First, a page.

Fairfielders heading to the polls this November won't be checking a box for first selectman or for the president of the United States, but even so, Republican Town Committee Chairman Jim Baldwin said, "There hasn't been an election year this significant, this important, in our lifetime."

"We have all the state constitutional offices up for grabs," Baldwin said. "And then we have a U.S. Senate seat open and most of the five Congressional seats held by Democrats are up for reach by Republicans."

A handful of candidates will be vying for the 4th Congressional district (which includes Fairfield) currently held by Jim Himes. The Republican hopefuls include Bridgeport residents Rick Torres and Rob Russo, state Sen. Dan Debicella of Shelton, Norwalk resident Rob Merkle, Easton's Tom Herrmann and Will Gregory of New Canaan.

Baldwin believes Himes is vulnerable because the November election will essentially be "a referendum on Pres. Barack Obama's two-year job performance."

Fighting to fill U.S. Sen. Christopher Dodd's place when steps down this year are Democrat Connecticut Attorney General Richard Blumenthal and Republicans Linda McMahon and Rob Simmons.

On a local level, Republican state Sen. John McKinney currently has no Democrat opponent for his re-election bid for the 28th district and Republican state Rep. Tony Hwang presently has no challenger in the 134th district, according to Fairfield Democratic Town Committee Chairman Devon Pfeifer.

"We're talking to people," she said. "No one has declared."

Democratic conventions for state representatives and the state senate will be taking place a little more than a month from now. Whereas the RTC will be holding a caucus on May 18 to determine who will get the party's nomination -- open to all registered Republican voters residing in the respective districts -- the Fairfield DTC stages a convention whereby DTC members decide on who will represent the party.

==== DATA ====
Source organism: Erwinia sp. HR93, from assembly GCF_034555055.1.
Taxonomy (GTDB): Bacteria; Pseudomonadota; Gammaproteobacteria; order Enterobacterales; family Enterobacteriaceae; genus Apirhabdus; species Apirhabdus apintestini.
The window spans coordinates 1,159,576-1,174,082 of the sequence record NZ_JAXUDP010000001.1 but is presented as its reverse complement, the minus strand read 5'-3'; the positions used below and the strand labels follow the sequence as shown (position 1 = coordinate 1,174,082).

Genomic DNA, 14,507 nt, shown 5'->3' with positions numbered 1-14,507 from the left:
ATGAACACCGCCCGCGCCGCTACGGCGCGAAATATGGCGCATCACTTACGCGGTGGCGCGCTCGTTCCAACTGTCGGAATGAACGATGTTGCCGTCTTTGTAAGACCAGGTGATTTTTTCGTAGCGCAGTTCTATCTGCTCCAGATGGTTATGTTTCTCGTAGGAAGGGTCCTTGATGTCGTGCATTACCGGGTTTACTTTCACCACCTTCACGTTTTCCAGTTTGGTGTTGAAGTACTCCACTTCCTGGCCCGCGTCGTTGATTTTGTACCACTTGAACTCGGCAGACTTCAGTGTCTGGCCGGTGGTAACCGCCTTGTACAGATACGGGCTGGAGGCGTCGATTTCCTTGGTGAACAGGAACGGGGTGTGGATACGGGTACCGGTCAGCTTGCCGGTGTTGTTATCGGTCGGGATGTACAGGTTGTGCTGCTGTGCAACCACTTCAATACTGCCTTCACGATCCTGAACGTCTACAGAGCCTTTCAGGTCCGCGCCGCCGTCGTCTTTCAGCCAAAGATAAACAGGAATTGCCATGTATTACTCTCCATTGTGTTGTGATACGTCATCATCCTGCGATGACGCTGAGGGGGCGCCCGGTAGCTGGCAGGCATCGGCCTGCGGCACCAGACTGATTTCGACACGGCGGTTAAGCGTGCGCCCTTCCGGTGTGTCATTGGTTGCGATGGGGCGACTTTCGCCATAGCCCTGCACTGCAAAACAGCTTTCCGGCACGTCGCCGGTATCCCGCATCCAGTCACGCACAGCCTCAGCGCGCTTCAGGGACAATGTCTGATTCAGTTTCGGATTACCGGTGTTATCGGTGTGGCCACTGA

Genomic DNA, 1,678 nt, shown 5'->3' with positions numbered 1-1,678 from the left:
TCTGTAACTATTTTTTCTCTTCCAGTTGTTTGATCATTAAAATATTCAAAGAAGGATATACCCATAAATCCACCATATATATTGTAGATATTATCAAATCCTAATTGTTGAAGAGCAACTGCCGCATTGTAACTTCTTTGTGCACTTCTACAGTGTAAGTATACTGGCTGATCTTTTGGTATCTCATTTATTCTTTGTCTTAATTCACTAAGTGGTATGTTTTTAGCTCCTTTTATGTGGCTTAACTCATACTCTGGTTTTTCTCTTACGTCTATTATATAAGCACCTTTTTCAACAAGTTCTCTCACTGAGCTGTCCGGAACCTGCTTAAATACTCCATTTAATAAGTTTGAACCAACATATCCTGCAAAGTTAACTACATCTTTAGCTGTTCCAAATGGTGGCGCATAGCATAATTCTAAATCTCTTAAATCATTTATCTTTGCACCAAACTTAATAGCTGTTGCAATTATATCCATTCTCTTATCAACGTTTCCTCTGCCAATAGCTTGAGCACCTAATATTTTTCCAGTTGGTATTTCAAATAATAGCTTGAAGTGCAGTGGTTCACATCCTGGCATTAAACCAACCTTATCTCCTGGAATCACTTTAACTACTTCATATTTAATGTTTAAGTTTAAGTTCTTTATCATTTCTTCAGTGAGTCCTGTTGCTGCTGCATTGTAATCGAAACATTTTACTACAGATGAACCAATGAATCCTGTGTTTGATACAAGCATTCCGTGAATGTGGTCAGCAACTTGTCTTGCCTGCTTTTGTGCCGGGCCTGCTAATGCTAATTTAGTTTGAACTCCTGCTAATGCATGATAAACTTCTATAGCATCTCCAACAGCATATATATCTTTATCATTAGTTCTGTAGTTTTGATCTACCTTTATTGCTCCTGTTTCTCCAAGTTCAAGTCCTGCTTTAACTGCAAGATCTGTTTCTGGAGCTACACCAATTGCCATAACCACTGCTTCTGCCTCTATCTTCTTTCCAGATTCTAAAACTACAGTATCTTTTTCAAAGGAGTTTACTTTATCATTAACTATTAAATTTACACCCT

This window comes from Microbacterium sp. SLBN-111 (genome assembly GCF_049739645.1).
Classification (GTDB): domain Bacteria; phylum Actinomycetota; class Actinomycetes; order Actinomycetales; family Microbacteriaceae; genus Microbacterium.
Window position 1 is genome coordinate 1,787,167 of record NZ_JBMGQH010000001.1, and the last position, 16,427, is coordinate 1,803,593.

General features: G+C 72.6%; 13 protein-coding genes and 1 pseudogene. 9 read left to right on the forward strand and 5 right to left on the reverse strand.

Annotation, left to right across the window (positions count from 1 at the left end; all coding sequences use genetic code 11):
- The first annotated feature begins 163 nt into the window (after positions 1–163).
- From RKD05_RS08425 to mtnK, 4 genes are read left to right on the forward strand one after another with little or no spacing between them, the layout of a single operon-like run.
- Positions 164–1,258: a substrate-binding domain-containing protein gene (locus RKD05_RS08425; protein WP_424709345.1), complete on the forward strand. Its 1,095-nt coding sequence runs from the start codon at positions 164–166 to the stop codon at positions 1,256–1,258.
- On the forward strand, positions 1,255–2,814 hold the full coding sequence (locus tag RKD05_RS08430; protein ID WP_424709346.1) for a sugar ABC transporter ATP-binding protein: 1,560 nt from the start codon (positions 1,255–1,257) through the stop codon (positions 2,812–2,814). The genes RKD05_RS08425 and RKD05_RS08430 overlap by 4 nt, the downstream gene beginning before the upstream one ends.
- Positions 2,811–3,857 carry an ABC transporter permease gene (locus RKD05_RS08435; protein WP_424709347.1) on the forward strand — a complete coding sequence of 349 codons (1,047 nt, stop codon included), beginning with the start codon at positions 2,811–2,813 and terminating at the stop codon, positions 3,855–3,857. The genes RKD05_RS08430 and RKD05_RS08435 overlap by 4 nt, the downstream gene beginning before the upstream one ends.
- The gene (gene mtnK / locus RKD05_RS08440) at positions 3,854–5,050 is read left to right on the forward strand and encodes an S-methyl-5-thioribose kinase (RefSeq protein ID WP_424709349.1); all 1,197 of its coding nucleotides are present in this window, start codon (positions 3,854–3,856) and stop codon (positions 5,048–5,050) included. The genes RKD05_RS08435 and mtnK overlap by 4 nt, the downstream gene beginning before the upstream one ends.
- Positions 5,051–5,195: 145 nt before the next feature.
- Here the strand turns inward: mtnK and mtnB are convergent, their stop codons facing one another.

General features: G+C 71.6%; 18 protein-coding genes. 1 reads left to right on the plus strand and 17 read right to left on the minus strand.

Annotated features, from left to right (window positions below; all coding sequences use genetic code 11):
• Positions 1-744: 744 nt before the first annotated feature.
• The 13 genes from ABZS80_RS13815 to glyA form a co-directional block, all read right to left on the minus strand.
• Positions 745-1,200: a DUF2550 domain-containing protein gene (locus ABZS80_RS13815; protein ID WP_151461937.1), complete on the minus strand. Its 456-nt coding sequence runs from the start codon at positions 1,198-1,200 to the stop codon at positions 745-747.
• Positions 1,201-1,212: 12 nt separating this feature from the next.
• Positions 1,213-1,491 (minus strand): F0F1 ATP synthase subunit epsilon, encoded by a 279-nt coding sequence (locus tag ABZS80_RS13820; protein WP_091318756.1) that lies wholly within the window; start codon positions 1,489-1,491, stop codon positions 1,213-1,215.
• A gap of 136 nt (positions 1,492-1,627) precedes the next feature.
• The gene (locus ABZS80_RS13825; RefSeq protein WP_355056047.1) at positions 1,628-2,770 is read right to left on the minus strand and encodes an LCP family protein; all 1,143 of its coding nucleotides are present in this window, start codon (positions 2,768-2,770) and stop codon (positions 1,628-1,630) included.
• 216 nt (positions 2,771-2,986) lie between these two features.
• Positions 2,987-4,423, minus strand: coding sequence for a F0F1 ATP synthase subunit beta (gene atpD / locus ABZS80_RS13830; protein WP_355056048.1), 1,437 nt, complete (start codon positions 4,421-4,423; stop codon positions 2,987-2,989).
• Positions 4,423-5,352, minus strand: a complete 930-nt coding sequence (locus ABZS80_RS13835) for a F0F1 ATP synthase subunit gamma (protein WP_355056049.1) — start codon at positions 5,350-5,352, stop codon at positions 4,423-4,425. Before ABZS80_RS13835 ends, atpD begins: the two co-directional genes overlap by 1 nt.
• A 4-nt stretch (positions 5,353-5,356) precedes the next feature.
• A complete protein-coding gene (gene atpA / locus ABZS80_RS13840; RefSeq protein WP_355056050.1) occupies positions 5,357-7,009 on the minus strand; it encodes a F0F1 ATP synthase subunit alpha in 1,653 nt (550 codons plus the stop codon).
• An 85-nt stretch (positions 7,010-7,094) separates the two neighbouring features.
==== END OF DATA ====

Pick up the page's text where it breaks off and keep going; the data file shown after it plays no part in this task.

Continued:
Democratic state Rep. Tom Drew, who represents the 132nd district, will be facing opposition from either RTM member and former Board of Education member Brenda Kupchick, or Sacred Heart University Associate Professor Chris DeSanctis. Kupchick and DeSanctis are both seeking the Republican party's nomination.

"Either one would make a fantastic state representative," Baldwin said, "And when elected they will help turn the tide in Hartford, along with Tony Hwang and John McKinney and presumably DeeDee Brandt."

Brandt, a former member of the Board of Finance, hoping to become state representative of the 133rd district, which covers much of Fairfield and a small portion of Westport. No other Republican is seeking the post. Brandt will be attempting to unseat Democratic incumbent Kim Fawcett.

Pfeifer said Fawcett has served Fairfield extremely well and is hopeful she will retain her post. Pfeifer added that it's time for a Democrat governor.

"We haven't had a Democrat governor in 20 years and during that time, Connecticut's job growth has dropped," she said. "Our biggest export are graduating college and leaving the state."

Pfeifer added, "Connecticut needs a dynamic leader. We need somebody to lift this state up and talk about jobs, created jobs and just rebuilding the infrastructure."

Those who have expressed interest in possibly becoming Connecticut's next governor are Democrat and former Stamford Mayor Dan Malloy, Democrat Ned Lamont, Republican Tom Foley, Republican R. Nelson Griebel, Republican Lt. Gov. Michael Fedele, Simsbury First Selectman Mary Glassman, Ridgefield First Selectman Rudy Marconi, health care activist Juan Figueroa, Chester First Selectman Tom Marsh, Branford resident Christopher Acevedo and Hamden-based Republican Larry DeNardis.

However, that field of candidates will likely be trimmed down in the next few months.

"Some may die on the vine due to a lack of funding," said Roger Autuori, Fairfield's Republican Registrar of Voters.

Fairfield First Selectman Ken Flatto said money has been set aside in the contingency account in the event primaries are needed. He said, given the number of candidates from the same party who have announced intentions to run, there will likely be both Democrat and Republican primaries.

The total cost of two primaries is estimated somewhere between $20,000 to $30,000. A primary would take place in August after getting the minimum amount of support necessary, which differs among parties.